The first spark was the indiction of 5 Chinese military by the U.S. accused of cyber espionage. This burnt the flame of revenge in the Chinese administration which ordered state enterprises to avoid dealing with American consulting firms such as McKinsey, Boston Consulting Group and Bain. Now U.S. may add fuel to the fire by preventing the entry into its territory of Chinese hackers who plan to attend major hacking conferences Black Hat and DefCon that will take place in Las Vegas in August.


Sunday, May 25, 2014

Top 5 Infosec links of the week (XXVI)

"Digital identity, phishing campaigns with Google Drive, cyber attacks and their consequences, Facebook detecting malware and the great digital work of the Guardia Civil". The five top post this week, directly in the Sunday compilation.


The news these days has been the attack that suffered Ebay with the alleged theft of millions of user accounts, and all the hype surrounding the sale of false information, making it clear that the interest of the attackers is not only theft money, but the digital identity of the person, in order to impersonate her in any situation.


Saturday, May 24, 2014

Randomness and vulnerable systems

"We predict an increasing number of new data breaches in both sectors in the next few years, as well as the appearance of new types of specific malicious code targeted at retailers' backoffice systems and cash registers". IntelCrawler guys words, after making public a discovery that will not leave anyone indifferent:

Discovered a PoS botnet, apparently directed from Serbia, almost 1500 stores in over 35 countries. The odd thing is that among infected at least 25 different types of management software are counted, pointing to a criminal industrialization with great resources. Systems which, as we mentioned last week, start to be in the crosshairs of cyber attackers, being programs that handle credit cards, and usually do not have the necessary security measures.


Friday, May 23, 2014

Not only your money, but your life

It is not only about your password or about or your money. It is also about your personal information, those small pieces of the puzzle of your online identity, those which criminals use to impersonate you and extend their range of action over your contacts.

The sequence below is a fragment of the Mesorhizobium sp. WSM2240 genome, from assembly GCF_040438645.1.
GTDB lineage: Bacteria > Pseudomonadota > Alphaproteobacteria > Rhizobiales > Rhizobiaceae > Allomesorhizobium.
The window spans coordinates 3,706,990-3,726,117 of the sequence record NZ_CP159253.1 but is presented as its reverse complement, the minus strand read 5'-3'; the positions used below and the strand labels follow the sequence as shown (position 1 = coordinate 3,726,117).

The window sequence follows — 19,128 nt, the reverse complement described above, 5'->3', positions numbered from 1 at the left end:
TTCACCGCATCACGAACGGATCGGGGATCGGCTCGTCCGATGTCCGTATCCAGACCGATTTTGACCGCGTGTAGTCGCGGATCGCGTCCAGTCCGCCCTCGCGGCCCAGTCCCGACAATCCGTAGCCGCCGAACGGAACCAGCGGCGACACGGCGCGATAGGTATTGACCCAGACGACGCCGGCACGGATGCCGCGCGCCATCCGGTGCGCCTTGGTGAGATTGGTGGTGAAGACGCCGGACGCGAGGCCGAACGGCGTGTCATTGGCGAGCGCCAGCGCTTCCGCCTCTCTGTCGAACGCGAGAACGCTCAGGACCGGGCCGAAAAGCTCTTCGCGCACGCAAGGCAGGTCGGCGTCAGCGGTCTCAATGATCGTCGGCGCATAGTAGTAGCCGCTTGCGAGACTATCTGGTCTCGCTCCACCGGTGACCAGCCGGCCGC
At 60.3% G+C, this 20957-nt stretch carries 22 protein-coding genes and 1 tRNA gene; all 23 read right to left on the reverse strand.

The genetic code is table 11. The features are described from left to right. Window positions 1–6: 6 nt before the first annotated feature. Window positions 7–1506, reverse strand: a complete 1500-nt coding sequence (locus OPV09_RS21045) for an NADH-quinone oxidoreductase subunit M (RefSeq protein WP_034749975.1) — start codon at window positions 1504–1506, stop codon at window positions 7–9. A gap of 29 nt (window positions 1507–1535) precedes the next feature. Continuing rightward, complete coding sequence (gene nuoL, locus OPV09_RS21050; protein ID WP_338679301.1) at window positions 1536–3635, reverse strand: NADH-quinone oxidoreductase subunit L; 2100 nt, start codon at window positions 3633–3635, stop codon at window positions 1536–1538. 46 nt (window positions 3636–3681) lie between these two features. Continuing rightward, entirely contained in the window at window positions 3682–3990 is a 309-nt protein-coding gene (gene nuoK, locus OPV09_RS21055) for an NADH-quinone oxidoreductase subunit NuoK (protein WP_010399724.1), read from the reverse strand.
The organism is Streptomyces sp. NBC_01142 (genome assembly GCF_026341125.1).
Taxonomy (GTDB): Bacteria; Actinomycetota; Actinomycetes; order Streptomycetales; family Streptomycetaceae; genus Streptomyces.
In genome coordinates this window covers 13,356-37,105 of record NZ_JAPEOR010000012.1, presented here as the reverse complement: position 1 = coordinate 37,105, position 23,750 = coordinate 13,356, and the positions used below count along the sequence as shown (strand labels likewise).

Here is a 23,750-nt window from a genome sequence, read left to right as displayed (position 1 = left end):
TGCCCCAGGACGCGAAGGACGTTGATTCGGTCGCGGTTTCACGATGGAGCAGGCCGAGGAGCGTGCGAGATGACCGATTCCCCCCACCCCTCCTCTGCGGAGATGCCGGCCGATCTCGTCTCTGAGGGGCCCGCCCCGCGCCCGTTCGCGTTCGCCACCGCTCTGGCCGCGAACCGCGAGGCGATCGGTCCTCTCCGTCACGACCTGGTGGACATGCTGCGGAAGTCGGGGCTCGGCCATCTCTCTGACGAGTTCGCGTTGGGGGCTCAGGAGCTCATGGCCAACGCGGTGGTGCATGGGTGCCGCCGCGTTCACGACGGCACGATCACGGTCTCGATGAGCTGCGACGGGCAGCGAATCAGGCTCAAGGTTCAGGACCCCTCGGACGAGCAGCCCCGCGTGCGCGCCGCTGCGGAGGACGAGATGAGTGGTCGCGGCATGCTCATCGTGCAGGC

Those are some ideas by cybersecurity expert Scott Schober, interviewed by CTV News about eBay’s data leakage. In addition to the threat itself that this episode implies, eBay users should be extremely cautious: after a security breach like this, "black hats" often release several phishing campaigns taking advantage of the users’ confusion who have heard they must change their passwords.


Thursday, May 22, 2014

Cyber attacks and their consequences


“The scope for damage is absolutely huge and could be the biggest hack of all time” (Rik Ferguson, vice president of security research at Trend Micro).

This quote is related to the massive data breach suffered by the Internet giant eBay. The attackers “compromised a small number of employee log-in credentials,” allowing unauthorised access to eBay’s customer database where it was stored the personal data of its 233 million users. The company stated that the breach did not affected the financial details of its users, but hackers had access to other information such as names, email addresses, physical addresses, phone numbers and birth dates. Also to the passwords, but in this case they were encrypted. This is a highly valuable information if sold in the black market, so no doubt this incident will have serious repercussions for eBay.


Wednesday, May 21, 2014

The boomerang effect of industrial cyber espionage

"Boomerang effect: it is the outcome of an action that turns against its author" (Real Academia Española). After the indictment of five accused Chinese military industrial accused of cyber espionage by the U.S., about we told you yesterday, it comes the analysis of the possible consequences for Americans. Does this decision could turn against them?

The comprehensive analysis by David E. Sanger on The New York Times covers the different espionage episodes on foreign companies carried out by the National Security Agency (NSA). Oil companies such as Brazil's Petrobras, technological ones such as China's Huawei or German Siemens, and even an optic fiber operator from Hong Kong called Pacnet have been targeted by NSA’s surveillance. But the actions of the U.S. intelligence services has also affected political figures such as Joaquin Almunia, antitrust commissioner of the European Commission or Brazil’s president, Dilma Rousseff. Until what extend does all this espionage have to do with national security and not with the aim of enhancing the U.S. private sector’s competitiveness?